The data ownership and the business process optimization still happen inside the four walls. Those are things you can't hand over and say, "We outsourced it; now it's yours." There is a relationship and a process of learning to work in a different way that is more efficient. Someone else can be managing the application and the infrastructure, but no one will ever know the business better than you. The change going on and the improvements as a result of acquisitions of companies with different processes are going to make you better, but it's going to require work only you can do. Those are the things that have financial consequences if they are not done properly. The oversight of all the key processes that lie beneath the services is still what makes things work. Whether it's a ticketing system or a "service bus", there's a cohesive plan that keeps these pieces working together. No one service provider is going to bring all the applications, data center, help desk, desktop services. The gluing together is what IT is going to continue doing; managing that service layer that connects all the pieces that make up IT services.

What kinds of changes have you seen specifically in the data center?
I started out in the days when data centers were running on mainframes. Then we went to the client-server world and became very distributed. Now what I'm seeing is distributed systems that are becoming more centralized. Back in the old days, we didn't call it cloud computing. It was timeshare for the mainframe. You went to the green screen and keyed in a command, and it went out and got the information.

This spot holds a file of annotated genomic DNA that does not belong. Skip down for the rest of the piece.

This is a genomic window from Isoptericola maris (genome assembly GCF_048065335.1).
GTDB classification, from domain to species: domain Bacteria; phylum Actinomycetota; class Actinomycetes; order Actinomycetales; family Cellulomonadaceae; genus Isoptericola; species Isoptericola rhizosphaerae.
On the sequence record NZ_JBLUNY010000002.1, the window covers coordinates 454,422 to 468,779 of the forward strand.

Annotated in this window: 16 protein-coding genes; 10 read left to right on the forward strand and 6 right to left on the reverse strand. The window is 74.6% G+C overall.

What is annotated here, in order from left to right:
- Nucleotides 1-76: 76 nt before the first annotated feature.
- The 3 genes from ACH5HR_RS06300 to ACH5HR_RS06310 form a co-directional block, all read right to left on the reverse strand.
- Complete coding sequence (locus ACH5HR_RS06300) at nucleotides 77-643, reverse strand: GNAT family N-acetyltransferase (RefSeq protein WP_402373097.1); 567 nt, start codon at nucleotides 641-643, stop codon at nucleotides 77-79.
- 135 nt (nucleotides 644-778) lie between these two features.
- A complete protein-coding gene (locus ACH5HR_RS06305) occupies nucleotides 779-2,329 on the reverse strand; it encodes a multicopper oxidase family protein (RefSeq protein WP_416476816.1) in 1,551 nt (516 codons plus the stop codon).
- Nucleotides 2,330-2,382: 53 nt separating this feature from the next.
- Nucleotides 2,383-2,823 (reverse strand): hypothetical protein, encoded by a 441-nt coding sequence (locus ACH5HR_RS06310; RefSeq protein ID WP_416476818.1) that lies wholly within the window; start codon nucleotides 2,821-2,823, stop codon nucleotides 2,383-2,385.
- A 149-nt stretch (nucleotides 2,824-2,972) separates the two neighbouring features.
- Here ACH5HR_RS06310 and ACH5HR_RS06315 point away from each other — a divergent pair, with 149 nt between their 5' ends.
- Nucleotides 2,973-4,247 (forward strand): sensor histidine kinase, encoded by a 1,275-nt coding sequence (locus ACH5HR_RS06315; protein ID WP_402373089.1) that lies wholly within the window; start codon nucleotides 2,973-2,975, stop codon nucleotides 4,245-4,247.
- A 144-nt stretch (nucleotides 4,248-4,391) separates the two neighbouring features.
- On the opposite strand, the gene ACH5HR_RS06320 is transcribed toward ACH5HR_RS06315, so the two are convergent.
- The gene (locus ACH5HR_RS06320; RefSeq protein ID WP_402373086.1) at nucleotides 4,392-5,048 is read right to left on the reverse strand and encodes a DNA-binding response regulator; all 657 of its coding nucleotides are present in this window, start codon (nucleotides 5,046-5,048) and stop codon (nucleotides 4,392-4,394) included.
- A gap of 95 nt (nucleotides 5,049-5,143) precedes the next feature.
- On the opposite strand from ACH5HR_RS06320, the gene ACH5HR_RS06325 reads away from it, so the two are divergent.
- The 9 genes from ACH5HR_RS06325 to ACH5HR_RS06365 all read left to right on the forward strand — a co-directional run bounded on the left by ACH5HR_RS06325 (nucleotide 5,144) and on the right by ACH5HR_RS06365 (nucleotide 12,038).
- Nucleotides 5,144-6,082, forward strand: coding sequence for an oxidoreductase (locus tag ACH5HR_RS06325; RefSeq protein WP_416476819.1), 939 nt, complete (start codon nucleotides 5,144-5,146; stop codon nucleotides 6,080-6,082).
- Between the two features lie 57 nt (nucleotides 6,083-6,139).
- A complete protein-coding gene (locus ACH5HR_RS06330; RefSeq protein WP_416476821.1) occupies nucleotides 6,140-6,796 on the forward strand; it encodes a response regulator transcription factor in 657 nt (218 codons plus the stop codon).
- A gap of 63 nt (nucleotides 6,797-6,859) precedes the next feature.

What I think we're seeing are familiar concepts reinventing themselves with more speed, processing power and storage space, but the data requirements are also growing astronomically in most organizations. Our retention policies, for example, how long we are required to keep which data, are coming to the forefront. Most companies have been virtualizing for a while and I see that continuing to be the case. I also see IP telephony playing an increasingly bigger role, and the need for conference bridges from CSP’s declining. I want to be able to use my existing network with any number of subscribers.

You were leading the pack in ITIL adoption and transformation a few years ago. Has that continued to be a part of your strategy?